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How to differentiate your real estate portfolio

13 September 2022

Experts share ideas for choosing where to invest in this vast asset class.

By Matteo Anelli,

Reporter, Trustnet

Investors have been buying back into the formerly beleaguered property sector to protect their capital from inflation, but some real estate sectors might be more attractive than others.

They have been doing so in the hope that the asset class can also provide diversification in an economic backdrop where performance of both equities and bonds has been disappointing.

While property does act as an inflation hedge, according to Marcus Phayre-Mudge, fund manager at TR Property, it is only to an extent.

“What is heavily inflation-proof is the income that comes from a well-constructed property portfolio. This is why the vast majority of our income is linked to national inflation, meaning the vagaries of central bank decisions are reasonably neutral for us,” he said.

This is particularly relevant as the Bank of England and other central banks around the world have started to tighten the screw on inflation and raise interest rates.

But property is a vast asset class and returns varied wildly among the relevant Association of Investment Companies (AIC) sectors. Commercial, for example, generated a 3.7% return over one year, while residential lost 11.4%, as illustrated in the line chart below.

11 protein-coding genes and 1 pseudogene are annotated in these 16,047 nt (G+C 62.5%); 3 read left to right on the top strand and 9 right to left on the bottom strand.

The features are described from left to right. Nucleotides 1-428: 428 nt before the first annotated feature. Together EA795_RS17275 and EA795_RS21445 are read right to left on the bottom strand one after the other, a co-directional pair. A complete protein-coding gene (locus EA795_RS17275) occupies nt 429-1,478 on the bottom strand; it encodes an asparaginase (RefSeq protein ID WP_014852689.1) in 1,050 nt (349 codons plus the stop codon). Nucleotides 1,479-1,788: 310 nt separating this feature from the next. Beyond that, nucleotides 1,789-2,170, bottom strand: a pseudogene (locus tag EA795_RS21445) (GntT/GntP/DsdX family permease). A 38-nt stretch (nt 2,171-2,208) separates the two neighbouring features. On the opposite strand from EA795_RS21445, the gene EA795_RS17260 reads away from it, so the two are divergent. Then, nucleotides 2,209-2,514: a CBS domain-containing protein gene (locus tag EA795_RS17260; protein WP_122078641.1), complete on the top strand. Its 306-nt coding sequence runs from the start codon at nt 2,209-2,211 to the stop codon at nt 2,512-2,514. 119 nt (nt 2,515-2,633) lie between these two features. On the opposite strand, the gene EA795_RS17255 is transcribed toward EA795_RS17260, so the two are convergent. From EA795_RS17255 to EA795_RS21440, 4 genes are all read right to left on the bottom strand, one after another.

Performance of AIC property sectors over 1 yr

Source: FE Analytics

Below, experts shared their views on which real estate sectors are worth considering.



Looking at the traditional real estate areas, investment manager and director at GDIM, Tom Sparke, said: “I would be hesitant to hold a significant overweight, as many of these will be cyclical and may suffer in a recession, which looks likely in many places.”

“That said, employment remains strong, so the expected recessionary dip in office demand may not be so pronounced in this cycle.”

Ryan Hughes, head of investment partnerships at AJ Bell, also agreed that investment in commercial property could be seen as riskier than usual.

“Given the pressures that many tenants will come under that may leave them unable to pay their rent, for those still wanting property exposure, a focus on more secure areas could be beneficial.”

One of these areas, he said, is supermarkets. Here, his pick was the £1.8bn Supermarket income REIT, which yields nearly 5% from owning 26 supermarkets across the country. It is a popular choice and currently trades on a 7% premium, “demonstrating that other investors recognise the reliability of its income in the challenging times to come”.

“Despite the economic challenges, it seems highly likely that supermarkets will prove to be more resilient than other elements of retail and therefore the rental income from them looks solid,” he said.



Healthcare is another sub-sector which provides an effective inflation hedge, according to Michael Gobitschek, portfolio manager of Skagen.